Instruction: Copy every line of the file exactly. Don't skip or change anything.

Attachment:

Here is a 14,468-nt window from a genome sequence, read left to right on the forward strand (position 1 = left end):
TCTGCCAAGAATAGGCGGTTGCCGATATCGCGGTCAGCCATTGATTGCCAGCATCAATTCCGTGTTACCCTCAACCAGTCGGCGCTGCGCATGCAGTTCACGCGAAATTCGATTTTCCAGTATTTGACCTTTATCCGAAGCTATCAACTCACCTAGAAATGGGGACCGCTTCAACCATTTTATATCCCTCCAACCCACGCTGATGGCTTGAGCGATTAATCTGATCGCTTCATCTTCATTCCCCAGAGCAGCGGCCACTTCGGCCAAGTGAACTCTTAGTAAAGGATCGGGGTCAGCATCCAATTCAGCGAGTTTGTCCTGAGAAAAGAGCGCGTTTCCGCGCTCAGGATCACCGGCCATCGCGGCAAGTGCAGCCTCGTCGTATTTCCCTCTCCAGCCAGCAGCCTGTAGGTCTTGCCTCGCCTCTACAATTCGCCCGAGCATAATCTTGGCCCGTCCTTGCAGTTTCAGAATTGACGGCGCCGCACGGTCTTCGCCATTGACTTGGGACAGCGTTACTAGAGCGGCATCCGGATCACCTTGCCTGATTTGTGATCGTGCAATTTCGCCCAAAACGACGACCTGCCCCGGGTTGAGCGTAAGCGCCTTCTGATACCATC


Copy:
Here is a 14,468-nt window from a genome sequence, read left to right on the forward strand (position 1 = left end):
TCTGCCAAGAATAGGCGGTTGCCGATATCGCGGTCAGCCATTGATTGCCAGCATCAATTCCGTGTTACCCTCAACCAGTCGGCGCTGCGCATGCAGTTCACGCGAAATTCGATTTTCCAGTATTTGACCTTTATCCGAAGCTATCAACTCACCTAGAAATGGGGACCGCTTCAACCATTTTATATCCCTCCAACCCACGCTGATGGCTTGAGCGATTAATCTGATCGCTTCATCTTCATTCCCCAGAGCAGCGGCCACTTCGGCCAAGTGAACTCTTAGTAAAGGATCGGGGTCAGCATCCAATTCAGCGAGTTTGTCCTGAGAAAAGAGCGCGTTTCCGCGCTCAGGATCACCGGCCATCGCGGCAAGTGCAGCCTCGTCGTATTTCCCTCTCCAGCCAGCAGCCTGTAGGTCTTGCCTCGCCTCTACAATTCGCCCGAGCATAATCTTGGCCCGTCCTTGCAGTTTCAGAATTGACGGCGCCGCACGGTCTTCGCCATTGACTTGGGACAGCGTTACTAGAGCGGCATCCGGATCACCTTGCCTGATTTGTGATCGTGCAATTTCGCCCAAAACGACGACCTGCCCCGGGTTGAGCGTAAGCGCCTTCTGATACCATC